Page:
The Westworld news is few and far between in the long wait between seasons, and production is likely still months away. Although we may not have any new information about season three, we do have several interviews to share to help ease the pain. Showrunners Jonathan Nolan and Lisa Joy explain their approach to making an Westworld an enjoyable and relevant show, Sean O’Meara discusses Westworld’s Emmy nomination for music supervision, and Jeffrey Wright and Jimmi Simpson reflect on their Emmy worthy season two performances.
Speaking with TheWrap, Jonathan Nolan admits when he creates the scripts for Westworld he doesn’t worry about pleasing everyone. “The only way I know to write the show is to write it for ourselves. You make the show that you want to see and hope that there are enough people in the audience that are excited to see it. And that seems to be where we’re at.”
His wife and fellow showrunner, Lisa Joy, concurs, saying she was “thrilled” with the Dolores (Evan Rachel Wood) storyline this season. “In addition to being able to do a story that has long interested me about a woman who comes to power and has to navigate her own personality and choices, I think it’s really fascinating right now in society. It’s a thing we as a society are trying to navigate.”
Nolan and Joy both agree that having a series on HBO gives them the freedom to push boundaries. “I think you’ve got a lot of people making ambitious television right now, but HBO kind of invented it,” Nolan admits. “Game of Thrones blazed this trail for massive productions and ambition on television. Really cinematic television. It created this extraordinary opportunity for us to create a show that is this challenging.”
Read the rest at TheWrap.
Over at Billboard, Sean O’Meara explains his approach to setting Westworld to music – particularly the episode he submitted for the Emmy nomination of Outstanding Music Supervision, a relatively new award category. “Our show is a study in the ways in which different cultures collide and cross-pollinate with each other through music, film, television, video games, etc. ‘Akane No Mai’ was an incredibly exciting challenge because it gave us the chance to explore the give and take between Eastern and Western filmmaking – a conversation that I have always been fascinated by – and delve into musical choices that play on the Eastern-Western collision.”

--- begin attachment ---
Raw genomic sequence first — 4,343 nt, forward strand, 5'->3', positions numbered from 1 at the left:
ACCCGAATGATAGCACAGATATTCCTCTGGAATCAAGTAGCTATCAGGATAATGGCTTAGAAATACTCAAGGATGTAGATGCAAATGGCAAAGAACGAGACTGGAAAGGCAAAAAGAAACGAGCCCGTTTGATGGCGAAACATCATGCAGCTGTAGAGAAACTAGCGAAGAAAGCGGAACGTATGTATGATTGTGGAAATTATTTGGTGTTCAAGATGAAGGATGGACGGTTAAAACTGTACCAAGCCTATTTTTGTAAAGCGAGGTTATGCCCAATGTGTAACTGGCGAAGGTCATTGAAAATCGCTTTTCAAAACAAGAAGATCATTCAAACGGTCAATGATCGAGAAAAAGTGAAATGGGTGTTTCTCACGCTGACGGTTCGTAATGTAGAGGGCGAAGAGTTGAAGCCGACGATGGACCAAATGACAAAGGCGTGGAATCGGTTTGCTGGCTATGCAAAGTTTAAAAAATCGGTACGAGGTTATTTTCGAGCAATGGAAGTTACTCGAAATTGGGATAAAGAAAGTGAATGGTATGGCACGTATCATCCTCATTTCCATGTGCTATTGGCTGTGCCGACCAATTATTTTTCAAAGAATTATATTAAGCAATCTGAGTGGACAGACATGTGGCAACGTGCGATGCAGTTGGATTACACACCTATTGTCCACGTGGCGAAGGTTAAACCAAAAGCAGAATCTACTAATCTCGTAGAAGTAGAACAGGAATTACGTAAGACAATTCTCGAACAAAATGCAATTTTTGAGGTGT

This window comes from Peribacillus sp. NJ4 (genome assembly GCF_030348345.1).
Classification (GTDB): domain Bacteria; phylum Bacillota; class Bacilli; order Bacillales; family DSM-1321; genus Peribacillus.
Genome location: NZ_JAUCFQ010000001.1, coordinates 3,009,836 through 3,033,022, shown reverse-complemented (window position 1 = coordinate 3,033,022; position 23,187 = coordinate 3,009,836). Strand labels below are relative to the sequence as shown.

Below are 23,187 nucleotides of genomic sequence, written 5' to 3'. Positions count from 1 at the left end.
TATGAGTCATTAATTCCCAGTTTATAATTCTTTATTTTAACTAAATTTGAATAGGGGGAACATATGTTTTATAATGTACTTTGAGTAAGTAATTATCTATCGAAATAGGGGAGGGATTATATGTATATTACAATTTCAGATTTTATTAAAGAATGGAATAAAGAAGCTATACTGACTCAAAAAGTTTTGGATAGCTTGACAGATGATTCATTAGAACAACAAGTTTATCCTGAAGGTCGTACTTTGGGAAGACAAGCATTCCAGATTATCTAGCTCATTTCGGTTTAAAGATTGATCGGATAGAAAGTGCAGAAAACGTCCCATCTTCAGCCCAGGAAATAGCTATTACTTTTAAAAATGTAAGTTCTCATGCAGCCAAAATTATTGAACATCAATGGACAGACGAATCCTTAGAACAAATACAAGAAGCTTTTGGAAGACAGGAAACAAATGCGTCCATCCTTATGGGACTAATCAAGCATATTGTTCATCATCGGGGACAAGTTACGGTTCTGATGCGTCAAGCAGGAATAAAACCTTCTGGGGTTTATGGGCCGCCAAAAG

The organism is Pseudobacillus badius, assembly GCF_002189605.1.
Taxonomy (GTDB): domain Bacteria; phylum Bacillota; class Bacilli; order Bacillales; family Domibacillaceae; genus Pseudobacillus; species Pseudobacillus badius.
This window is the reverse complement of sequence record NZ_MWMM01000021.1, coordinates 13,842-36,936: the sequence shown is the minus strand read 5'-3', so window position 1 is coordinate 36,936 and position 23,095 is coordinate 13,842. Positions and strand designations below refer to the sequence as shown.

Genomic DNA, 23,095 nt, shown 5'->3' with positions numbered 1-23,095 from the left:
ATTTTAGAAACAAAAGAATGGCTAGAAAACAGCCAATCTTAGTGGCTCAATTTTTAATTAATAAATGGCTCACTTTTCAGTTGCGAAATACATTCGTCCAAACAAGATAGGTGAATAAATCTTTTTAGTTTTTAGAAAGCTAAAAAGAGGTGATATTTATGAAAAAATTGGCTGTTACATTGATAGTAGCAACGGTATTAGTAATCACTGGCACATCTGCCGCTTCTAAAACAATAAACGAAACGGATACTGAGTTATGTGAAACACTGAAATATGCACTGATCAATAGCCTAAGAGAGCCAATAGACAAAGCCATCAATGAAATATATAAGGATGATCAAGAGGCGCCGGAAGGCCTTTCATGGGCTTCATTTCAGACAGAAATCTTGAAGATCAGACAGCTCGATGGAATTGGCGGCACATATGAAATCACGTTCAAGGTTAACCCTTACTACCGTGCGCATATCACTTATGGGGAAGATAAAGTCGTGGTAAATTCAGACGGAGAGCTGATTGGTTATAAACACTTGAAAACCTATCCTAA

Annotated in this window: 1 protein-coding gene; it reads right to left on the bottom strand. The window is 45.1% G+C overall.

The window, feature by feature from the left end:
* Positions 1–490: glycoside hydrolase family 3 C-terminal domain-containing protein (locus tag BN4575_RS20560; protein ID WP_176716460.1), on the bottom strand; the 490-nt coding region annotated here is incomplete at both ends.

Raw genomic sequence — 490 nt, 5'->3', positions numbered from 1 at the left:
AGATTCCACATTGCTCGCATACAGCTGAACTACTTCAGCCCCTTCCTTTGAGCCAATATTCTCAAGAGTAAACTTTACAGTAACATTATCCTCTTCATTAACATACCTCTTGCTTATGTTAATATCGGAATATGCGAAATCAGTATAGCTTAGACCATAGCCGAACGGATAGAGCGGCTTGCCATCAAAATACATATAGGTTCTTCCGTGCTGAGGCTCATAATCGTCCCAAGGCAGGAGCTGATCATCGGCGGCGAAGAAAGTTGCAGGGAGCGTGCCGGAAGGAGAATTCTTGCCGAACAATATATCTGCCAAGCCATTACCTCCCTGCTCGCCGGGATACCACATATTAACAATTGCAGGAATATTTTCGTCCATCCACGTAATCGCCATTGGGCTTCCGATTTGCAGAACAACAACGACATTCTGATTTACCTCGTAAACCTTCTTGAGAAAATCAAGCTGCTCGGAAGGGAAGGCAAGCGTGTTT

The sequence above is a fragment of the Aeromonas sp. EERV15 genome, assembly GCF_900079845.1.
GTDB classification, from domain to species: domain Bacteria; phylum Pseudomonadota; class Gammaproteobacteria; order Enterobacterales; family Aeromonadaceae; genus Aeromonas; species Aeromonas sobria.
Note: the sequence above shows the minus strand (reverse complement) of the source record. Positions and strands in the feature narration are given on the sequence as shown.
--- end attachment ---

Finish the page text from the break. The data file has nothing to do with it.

As is tradition with Westworld, part of that music involved a unique cover of a modern song. “I was drawn immediately to the Wu-Tang Clan. Their music is incredibly rich and layered — and built on repurposing Samurai film dialogue and mise-en-scène in their music,” O’Meara explains. “Composer Ramin Djawadi, music editor Chris Kaller, and I explored a lot of options, but ‘C.R.E.A.M.’ has such an iconic riff that it quickly became the clear choice. Ramin’s stunning transformation of that song is one of my favorites in the series.”
O’Meara recognizes how lucky they are to have such a talented composer in Djawadi. “Every once in a while Ramin will compose a piece of music where we’re unsure if the song we are considering will work. His original music seldom loses. In fact, we had [made a version of] the opening credits for the entire series with a song that felt like a perfect fit – an updated take on a classic. We had watched every cut of that pilot with that song in the credits. But I had a nagging feeling that Ramin could beat it. And he did.”
Go to Billboard for more.
In an interview with Gold Derby, Jeffrey Wright recalls the grueling pace of filming season two as “one of the most challenging exercises I’ve taken in my career. We put a lot of film in the can. We probably shot the equivalent of seven full length movies over the course of six months. It’s kind of like having a baby; they say ‘long days, short years.’ In our case it’s long days, short months.”
The effort was worth it, however, as Wright is proud of the work they put in. He’s also pleased at the progression of his character, Bernard. “What has emerged for him is a new sense of self and sense of freedom. Ultimately the journey for him is one toward agency and one toward self-determination. For that reason, Bernard’s story is a metaphor for the existences we all enjoy or don’t enjoy right now. The construct allows us a lot of deep exploration into the human experience.”
Bernard’s agency was on full display in the season finale, “The Passenger,” which is Wright’s Emmy submission for his Outstanding Lead Actor nomination. “Trying to manage that math of his dysfunction and his awakening was pretty tough. Obviously this show is a huge logistical challenge…It was a challenge but deeply fulfilling. I call it benevolent chaos. There is definitely method to the madness. But it certainly is a pretty mad way of going about things.”
You can see Wright’s entire interview below.
Finally, Jimmi Simpson speaks with TV Guide about his Emmy nominated performance as William. Check out the video below for his thoughts on bridging the gap between season one William and Ed Harris‘ Man in Black, William’s motivations, and working with Evan Rachel Wood.